In 1996, Republicans thought they were being smart by choosing Bob Dole, their presumptive nominee, to respond to Clinton's State of the Union. Clinton turned in one of the best performances of his career. Dole gave his best shot—and dropped about a point a minute in the head-to-head opinion polls.
A year earlier, Republicans had turned to the best on-air talent in their party: once-and-future character actor Fred Thompson. Clinton himself fretted that Thompson's folksy charm would connect with middle America. We needn't have worried—that response was a dud, too.
One year, Republicans invited then-Gov. Christie Whitman to try a new format—a town hall from New Jersey. It looked like an adult education class on public access. Democrats have tried to vary the format with a tag team between congressional leaders. That hasn't worked, either.
Why is the response doomed to fall short, no matter who gives it? Consider the inherent disadvantages. First, it's a ten-minute rebuttal to an hour-long speech. By the time the opposition leader speaks, the television audience is desperate to go to sleep or change the channel to Sports Center.
Second, the contrast in settings is a killer. The State of the Union highlights all the president's majesty, as he speaks to a packed chamber of members who throng to shake his hand and applaud even his lamest lines. The rest of the year, the Founders' checks and balances are theoretically in effect—but on this night, the president looks down on Congress and the Supreme Court, sitting powerless in the well below. By contrast, the poor sap giving the official response is like a movie without a sound track—no buzz, no applause, no majesty.
With that much to overcome, an opposition party might seriously consider giving the time back, or ask to bank it for use a few days, weeks, or months later. We might try to avoid the contrast altogether: for example, by inviting Jon Stewart to give a 10-minute monologue, or letting Bill Clinton use the time to ask for contributions for the victims of Hurricane Katrina.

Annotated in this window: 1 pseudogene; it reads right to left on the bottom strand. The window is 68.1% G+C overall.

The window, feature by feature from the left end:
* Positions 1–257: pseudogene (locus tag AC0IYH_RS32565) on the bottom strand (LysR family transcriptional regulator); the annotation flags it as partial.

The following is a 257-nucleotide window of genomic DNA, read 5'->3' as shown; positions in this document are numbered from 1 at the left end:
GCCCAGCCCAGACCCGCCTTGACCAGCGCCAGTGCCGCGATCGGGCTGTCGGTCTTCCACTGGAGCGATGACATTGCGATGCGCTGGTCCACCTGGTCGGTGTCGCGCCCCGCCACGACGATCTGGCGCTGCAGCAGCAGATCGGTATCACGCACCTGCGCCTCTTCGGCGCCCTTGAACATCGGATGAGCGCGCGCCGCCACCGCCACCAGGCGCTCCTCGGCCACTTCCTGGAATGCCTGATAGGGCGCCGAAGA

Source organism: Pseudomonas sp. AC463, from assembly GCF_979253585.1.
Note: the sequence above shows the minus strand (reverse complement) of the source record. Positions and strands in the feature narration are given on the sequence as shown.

Then again, maybe Tim Kaine can find a way to make the best of it. "The Eyebrow is not one to trifle with," one observer wrote. "Fear its power." Considering what the country now thinks about the state of the union under Bush, an arched eyebrow might be the perfect Democratic response. ... 2:29 P.M. (link)
Wednesday, Jan. 25, 2006
Because of You: Fox Television is proud to announce that next Tuesday, the second hour of "American Idol" will present the best and worst of its Washington, D.C., auditions, as the judges give "Crazy George" one more chance to perform his medley, "State of the Union." Don't miss the show the Washington Post calls "America's Winning Losers"!
Alas, Bush's State of the Union will be missing the very element that "American Idol" offers far too much of: drama. White House aides have already given away the plot. Last week, Karl Rove delivered his own speech explaining that Republicans would spend the year attacking Democrats over national security. Today, the Post reports that the domestic centerpiece of Bush's address will be – surprise, surprise – tax cuts, this time for health care.
There's a reason that shows like "West Wing" get cancelled after seven years: All but the most loyal viewers tire of seeing the same old formula. Somewhere in America, there may be an unsuspecting voter who has forgotten that President Bush loves to cut taxes and thinks Democrats are wimps. But most of us in either party know that speech by heart, and would rather use the extra hour to learn something new – like which undeserving wannabe Paula Abdul will let through this week, or how star tailback Shaun Alexander of the Super Bowl-bound Seattle Seahawks came to love chess.
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